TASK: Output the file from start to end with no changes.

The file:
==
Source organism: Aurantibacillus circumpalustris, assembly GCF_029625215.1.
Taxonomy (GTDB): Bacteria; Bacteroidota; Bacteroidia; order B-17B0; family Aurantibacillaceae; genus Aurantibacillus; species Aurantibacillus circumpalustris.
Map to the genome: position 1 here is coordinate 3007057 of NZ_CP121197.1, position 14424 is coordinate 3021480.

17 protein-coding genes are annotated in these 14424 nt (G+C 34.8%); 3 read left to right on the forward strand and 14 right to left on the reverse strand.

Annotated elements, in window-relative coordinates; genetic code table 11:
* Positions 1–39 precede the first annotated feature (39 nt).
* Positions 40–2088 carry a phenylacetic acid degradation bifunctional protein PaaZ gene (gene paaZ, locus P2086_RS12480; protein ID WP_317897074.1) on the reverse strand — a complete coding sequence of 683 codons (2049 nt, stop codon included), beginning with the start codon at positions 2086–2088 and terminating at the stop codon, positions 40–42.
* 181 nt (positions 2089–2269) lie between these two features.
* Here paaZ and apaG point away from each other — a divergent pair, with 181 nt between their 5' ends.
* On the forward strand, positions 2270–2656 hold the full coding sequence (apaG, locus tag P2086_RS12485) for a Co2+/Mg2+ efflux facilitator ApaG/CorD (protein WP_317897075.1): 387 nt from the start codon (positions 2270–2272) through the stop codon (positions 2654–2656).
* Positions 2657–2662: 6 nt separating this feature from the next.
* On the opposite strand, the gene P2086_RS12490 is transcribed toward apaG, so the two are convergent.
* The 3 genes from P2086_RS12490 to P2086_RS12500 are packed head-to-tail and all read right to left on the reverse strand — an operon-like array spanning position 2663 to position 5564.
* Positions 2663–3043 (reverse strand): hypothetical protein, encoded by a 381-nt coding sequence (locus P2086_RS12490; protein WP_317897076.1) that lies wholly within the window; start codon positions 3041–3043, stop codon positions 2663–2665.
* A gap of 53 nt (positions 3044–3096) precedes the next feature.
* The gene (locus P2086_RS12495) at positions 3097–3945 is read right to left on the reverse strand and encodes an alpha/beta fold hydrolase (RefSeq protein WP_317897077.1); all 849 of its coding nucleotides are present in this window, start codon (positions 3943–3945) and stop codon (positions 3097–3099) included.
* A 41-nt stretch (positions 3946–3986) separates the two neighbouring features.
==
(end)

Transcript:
Source organism: Aurantibacillus circumpalustris, assembly GCF_029625215.1.
Taxonomy (GTDB): Bacteria; Bacteroidota; Bacteroidia; order B-17B0; family Aurantibacillaceae; genus Aurantibacillus; species Aurantibacillus circumpalustris.
Map to the genome: position 1 here is coordinate 3007057 of NZ_CP121197.1, position 14424 is coordinate 3021480.

17 protein-coding genes are annotated in these 14424 nt (G+C 34.8%); 3 read left to right on the forward strand and 14 right to left on the reverse strand.

Annotated elements, in window-relative coordinates; genetic code table 11:
* Positions 1–39 precede the first annotated feature (39 nt).
* Positions 40–2088 carry a phenylacetic acid degradation bifunctional protein PaaZ gene (gene paaZ, locus P2086_RS12480; protein ID WP_317897074.1) on the reverse strand — a complete coding sequence of 683 codons (2049 nt, stop codon included), beginning with the start codon at positions 2086–2088 and terminating at the stop codon, positions 40–42.
* 181 nt (positions 2089–2269) lie between these two features.
* Here paaZ and apaG point away from each other — a divergent pair, with 181 nt between their 5' ends.
* On the forward strand, positions 2270–2656 hold the full coding sequence (apaG, locus tag P2086_RS12485) for a Co2+/Mg2+ efflux facilitator ApaG/CorD (protein WP_317897075.1): 387 nt from the start codon (positions 2270–2272) through the stop codon (positions 2654–2656).
* Positions 2657–2662: 6 nt separating this feature from the next.
* On the opposite strand, the gene P2086_RS12490 is transcribed toward apaG, so the two are convergent.
* The 3 genes from P2086_RS12490 to P2086_RS12500 are packed head-to-tail and all read right to left on the reverse strand — an operon-like array spanning position 2663 to position 5564.
* Positions 2663–3043 (reverse strand): hypothetical protein, encoded by a 381-nt coding sequence (locus P2086_RS12490; protein WP_317897076.1) that lies wholly within the window; start codon positions 3041–3043, stop codon positions 2663–2665.
* A gap of 53 nt (positions 3044–3096) precedes the next feature.
* The gene (locus P2086_RS12495) at positions 3097–3945 is read right to left on the reverse strand and encodes an alpha/beta fold hydrolase (RefSeq protein WP_317897077.1); all 849 of its coding nucleotides are present in this window, start codon (positions 3943–3945) and stop codon (positions 3097–3099) included.
* A 41-nt stretch (positions 3946–3986) separates the two neighbouring features.